I am inviting eight people to my wedding; the rest of our 120-ish guests are my fiancé Hass's crazy quilt of associates. Now my biggest fear has been feeling like a stranger at our own wedding.
I am afraid of being left alone, or left out, on the big day. I am nervous overall celebrating my marriage surrounded by a huge group of people I don't really know. I feel like a failure because I have no friends, no community, nobody but a few family members to support "me" in this giant celebration of "us."
So I took a step back and started to work through my issues. We are not completely through the ups and downs of this issue, but I am feeling much better. After a few months, this is what I have figured out:
1. Understand why this social anxiety is a problem at all
I came to realize that a lot of my anxiety came from how I define a civil wedding — as a communal affirmation and celebration of two individuals' personal union. I felt like a fraud because the loving community celebrating my union with my spouse was somehow not "really mine." I felt that the communal celebration was all for my fiancé, and I was some kind of interloping impostor.
Once I was able to understand where my anxiety was coming from — the root cause and not just the symptoms — I was better able to put that anxiety in perspective and begin to resolve it. This was so much more helpful than just accepting my unusual social nervousness as "typical bridal anxiety."
2. Acknowledge when "stranger danger" anxiety is affecting other choices in your wedding planning that you may think are unrelated
Going into the early stages of wedding planning, I was aware right away of my fear of social awkwardness and isolation on our wedding day. I tried to not bring it up, discuss it, or dwell on it because I don't want to reinforce my fears and give them legitimacy. But Hass and I have had disagreements about seemingly unrelated things that, when I parsed it out later, I realized were related to my social anxieties.
For instance, we bitterly disagreed on the tradition of not seeing one another during the morning before getting married. I got downright churlish about the issue. But somewhere in the middle of it, I realized that my objection wasn't to the tradition, per se, but rather the fear I was going to be left by myself all morning, and that once we were together, we would never be allowed to be alone with just each other. Once I could see "FEAR OF BEING LONELY" squatting in caps-locked oversized emotions at the root of my anger, I realized I needed to approach my objection to the tradition with more care. We have since reached a happy compromise on the "first look" tradition.
3. Remember to be grateful for the social support network you do have, and that your fiancé's social support network is yours now, too.
The lasting support network I do have is amazing. On the other side, my fiancé Hass also has a wonderful circle of family and friends. I look forward to getting to know these good people better in the (hopefully) many years of our married life. But at the moment, these aren't my friends yet. They are not my community… yet. But I am joyously confident they will be eventually!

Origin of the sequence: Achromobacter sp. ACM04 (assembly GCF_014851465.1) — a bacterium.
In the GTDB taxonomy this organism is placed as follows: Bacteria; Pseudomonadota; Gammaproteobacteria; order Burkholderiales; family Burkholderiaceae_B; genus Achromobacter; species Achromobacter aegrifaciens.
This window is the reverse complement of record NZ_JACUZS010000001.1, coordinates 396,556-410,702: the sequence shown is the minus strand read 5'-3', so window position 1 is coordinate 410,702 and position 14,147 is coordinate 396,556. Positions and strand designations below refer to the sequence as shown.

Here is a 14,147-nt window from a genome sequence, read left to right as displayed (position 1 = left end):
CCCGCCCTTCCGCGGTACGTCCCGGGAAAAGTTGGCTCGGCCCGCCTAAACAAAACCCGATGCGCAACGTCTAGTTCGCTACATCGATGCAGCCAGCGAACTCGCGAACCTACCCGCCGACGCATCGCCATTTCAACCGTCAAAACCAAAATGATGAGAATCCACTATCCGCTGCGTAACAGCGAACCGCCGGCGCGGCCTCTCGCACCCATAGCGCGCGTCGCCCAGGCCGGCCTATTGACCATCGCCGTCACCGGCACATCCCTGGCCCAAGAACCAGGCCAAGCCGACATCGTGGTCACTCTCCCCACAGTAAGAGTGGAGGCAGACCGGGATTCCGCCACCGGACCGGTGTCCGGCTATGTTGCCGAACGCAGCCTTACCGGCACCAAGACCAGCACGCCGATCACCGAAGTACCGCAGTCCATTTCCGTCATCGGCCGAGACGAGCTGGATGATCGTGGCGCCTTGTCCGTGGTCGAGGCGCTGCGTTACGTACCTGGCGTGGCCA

4. Be ready to find offbeat solutions to put your anxiety at ease. Even if being offbeat is really just as simple as delegating.
From the beginning of our engagement, Hass and I quickly grew to think of our wedding day as a screw-the-rulebook let's-be-authentic-to-ourselves event. We had no problem choosing a cavernous waterfall as our natural cathedral, making alien invasion Save the Dates and Tetris-themed invites, ditching a hired DJ, and asking Hass's friend to officiate. This same offbeat attitude has made finding solutions to soothe my social anxieties possible as well.
One solution was that, when I was going through the worst of my anxiety, I handed over the wedding planning reins to my future husband. Hass taking over gave me the space I needed to work my issues out. Now that I am through the worst of my anxiety, I am discovering that I am interested again in planning. I come up with ideas spontaneously and with excitement again.
5. Finally, remember that the steps needed to work through wedding-day social anxiety are pretty much the same regardless of what type of issue you are working through.
When I started confronting my fears that I would feel like a stranger on our wedding day, I felt like I was the only bride that ever felt that way. After all, I thought brides were always supposed to be happy, enthusiastic and the natural center of attention. But as I worked through my stranger danger anxiety, I realized that the steps I was taking were useful not only to my particular issue, but also to many types of wedding-related anxiety.
I had to understand the root of the issue and acknowledge when that issue was hiding and creating havoc in seemingly unrelated choices. In order to resolve the issue I had to free myself of the emotional traps created by messages that my feelings were invalid or inappropriate. Only then could I find the offbeat solutions that addressed the issue at hand fairly and effectively.
Realizing that this same process of understanding, recognizing, and validating in order to reach resolution and find solutions was not unique to my situation alone lifts my spirits. Even if my form of wedding-related anxiety is not the most common, I am not alone in this.